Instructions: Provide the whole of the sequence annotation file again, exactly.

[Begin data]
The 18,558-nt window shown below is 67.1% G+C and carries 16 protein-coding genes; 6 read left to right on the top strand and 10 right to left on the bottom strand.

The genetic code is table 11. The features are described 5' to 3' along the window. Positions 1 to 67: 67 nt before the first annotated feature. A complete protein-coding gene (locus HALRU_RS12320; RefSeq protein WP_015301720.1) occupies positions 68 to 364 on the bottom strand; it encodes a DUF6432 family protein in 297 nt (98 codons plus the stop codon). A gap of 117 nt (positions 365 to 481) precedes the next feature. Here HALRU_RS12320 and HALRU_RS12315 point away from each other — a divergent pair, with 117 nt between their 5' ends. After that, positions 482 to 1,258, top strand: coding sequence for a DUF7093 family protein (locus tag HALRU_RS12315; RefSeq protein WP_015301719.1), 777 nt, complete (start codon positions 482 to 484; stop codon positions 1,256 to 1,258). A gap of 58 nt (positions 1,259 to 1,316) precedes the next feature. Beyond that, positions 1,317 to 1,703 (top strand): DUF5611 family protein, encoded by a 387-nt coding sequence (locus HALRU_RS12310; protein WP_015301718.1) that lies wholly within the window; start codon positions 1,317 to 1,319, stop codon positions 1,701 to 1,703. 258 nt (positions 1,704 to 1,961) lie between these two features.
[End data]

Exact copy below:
The 18,558-nt window shown below is 67.1% G+C and carries 16 protein-coding genes; 6 read left to right on the top strand and 10 right to left on the bottom strand.

The genetic code is table 11. The features are described 5' to 3' along the window. Positions 1 to 67: 67 nt before the first annotated feature. A complete protein-coding gene (locus HALRU_RS12320; RefSeq protein WP_015301720.1) occupies positions 68 to 364 on the bottom strand; it encodes a DUF6432 family protein in 297 nt (98 codons plus the stop codon). A gap of 117 nt (positions 365 to 481) precedes the next feature. Here HALRU_RS12320 and HALRU_RS12315 point away from each other — a divergent pair, with 117 nt between their 5' ends. After that, positions 482 to 1,258, top strand: coding sequence for a DUF7093 family protein (locus tag HALRU_RS12315; RefSeq protein WP_015301719.1), 777 nt, complete (start codon positions 482 to 484; stop codon positions 1,256 to 1,258). A gap of 58 nt (positions 1,259 to 1,316) precedes the next feature. Beyond that, positions 1,317 to 1,703 (top strand): DUF5611 family protein, encoded by a 387-nt coding sequence (locus HALRU_RS12310; protein WP_015301718.1) that lies wholly within the window; start codon positions 1,317 to 1,319, stop codon positions 1,701 to 1,703. 258 nt (positions 1,704 to 1,961) lie between these two features.